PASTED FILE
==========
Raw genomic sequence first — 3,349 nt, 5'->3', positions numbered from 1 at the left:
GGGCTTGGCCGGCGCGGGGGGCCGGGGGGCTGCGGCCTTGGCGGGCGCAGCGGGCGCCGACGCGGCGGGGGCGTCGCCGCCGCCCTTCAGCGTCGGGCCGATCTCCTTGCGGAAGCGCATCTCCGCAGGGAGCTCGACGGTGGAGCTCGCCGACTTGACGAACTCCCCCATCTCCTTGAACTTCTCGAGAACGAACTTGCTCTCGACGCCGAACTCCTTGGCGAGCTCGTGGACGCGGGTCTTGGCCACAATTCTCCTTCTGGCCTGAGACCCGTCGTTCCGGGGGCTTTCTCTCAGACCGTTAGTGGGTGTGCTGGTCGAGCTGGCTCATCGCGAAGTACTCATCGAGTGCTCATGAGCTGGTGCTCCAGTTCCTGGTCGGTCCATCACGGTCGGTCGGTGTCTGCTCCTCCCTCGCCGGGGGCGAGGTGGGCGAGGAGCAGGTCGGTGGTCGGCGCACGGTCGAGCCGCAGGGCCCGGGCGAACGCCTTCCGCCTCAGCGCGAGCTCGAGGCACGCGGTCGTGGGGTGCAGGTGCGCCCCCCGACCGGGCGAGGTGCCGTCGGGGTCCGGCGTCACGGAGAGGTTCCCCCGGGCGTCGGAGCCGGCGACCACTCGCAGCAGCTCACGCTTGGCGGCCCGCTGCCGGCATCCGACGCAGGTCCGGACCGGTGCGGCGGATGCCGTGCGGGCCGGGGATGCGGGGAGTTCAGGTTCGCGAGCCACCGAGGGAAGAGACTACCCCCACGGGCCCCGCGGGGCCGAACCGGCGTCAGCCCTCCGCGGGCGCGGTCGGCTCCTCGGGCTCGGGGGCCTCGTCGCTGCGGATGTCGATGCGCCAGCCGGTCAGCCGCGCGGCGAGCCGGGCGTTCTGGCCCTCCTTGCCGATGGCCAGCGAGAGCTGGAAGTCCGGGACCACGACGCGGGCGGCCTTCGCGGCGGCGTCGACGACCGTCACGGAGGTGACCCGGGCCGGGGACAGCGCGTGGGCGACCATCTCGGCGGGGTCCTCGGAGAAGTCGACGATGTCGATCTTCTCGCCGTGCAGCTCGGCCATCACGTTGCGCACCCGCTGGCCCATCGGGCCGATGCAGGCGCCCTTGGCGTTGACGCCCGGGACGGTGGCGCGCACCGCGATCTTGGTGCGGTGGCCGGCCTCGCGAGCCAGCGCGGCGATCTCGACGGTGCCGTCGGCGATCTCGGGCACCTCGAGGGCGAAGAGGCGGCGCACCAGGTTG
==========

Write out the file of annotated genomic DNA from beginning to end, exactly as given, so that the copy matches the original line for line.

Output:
Raw genomic sequence first — 3,349 nt, 5'->3', positions numbered from 1 at the left:
GGGCTTGGCCGGCGCGGGGGGCCGGGGGGCTGCGGCCTTGGCGGGCGCAGCGGGCGCCGACGCGGCGGGGGCGTCGCCGCCGCCCTTCAGCGTCGGGCCGATCTCCTTGCGGAAGCGCATCTCCGCAGGGAGCTCGACGGTGGAGCTCGCCGACTTGACGAACTCCCCCATCTCCTTGAACTTCTCGAGAACGAACTTGCTCTCGACGCCGAACTCCTTGGCGAGCTCGTGGACGCGGGTCTTGGCCACAATTCTCCTTCTGGCCTGAGACCCGTCGTTCCGGGGGCTTTCTCTCAGACCGTTAGTGGGTGTGCTGGTCGAGCTGGCTCATCGCGAAGTACTCATCGAGTGCTCATGAGCTGGTGCTCCAGTTCCTGGTCGGTCCATCACGGTCGGTCGGTGTCTGCTCCTCCCTCGCCGGGGGCGAGGTGGGCGAGGAGCAGGTCGGTGGTCGGCGCACGGTCGAGCCGCAGGGCCCGGGCGAACGCCTTCCGCCTCAGCGCGAGCTCGAGGCACGCGGTCGTGGGGTGCAGGTGCGCCCCCCGACCGGGCGAGGTGCCGTCGGGGTCCGGCGTCACGGAGAGGTTCCCCCGGGCGTCGGAGCCGGCGACCACTCGCAGCAGCTCACGCTTGGCGGCCCGCTGCCGGCATCCGACGCAGGTCCGGACCGGTGCGGCGGATGCCGTGCGGGCCGGGGATGCGGGGAGTTCAGGTTCGCGAGCCACCGAGGGAAGAGACTACCCCCACGGGCCCCGCGGGGCCGAACCGGCGTCAGCCCTCCGCGGGCGCGGTCGGCTCCTCGGGCTCGGGGGCCTCGTCGCTGCGGATGTCGATGCGCCAGCCGGTCAGCCGCGCGGCGAGCCGGGCGTTCTGGCCCTCCTTGCCGATGGCCAGCGAGAGCTGGAAGTCCGGGACCACGACGCGGGCGGCCTTCGCGGCGGCGTCGACGACCGTCACGGAGGTGACCCGGGCCGGGGACAGCGCGTGGGCGACCATCTCGGCGGGGTCCTCGGAGAAGTCGACGATGTCGATCTTCTCGCCGTGCAGCTCGGCCATCACGTTGCGCACCCGCTGGCCCATCGGGCCGATGCAGGCGCCCTTGGCGTTGACGCCCGGGACGGTGGCGCGCACCGCGATCTTGGTGCGGTGGCCGGCCTCGCGAGCCAGCGCGGCGATCTCGACGGTGCCGTCGGCGATCTCGGGCACCTCGAGGGCGAAGAGGCGGCGCACCAGGTTG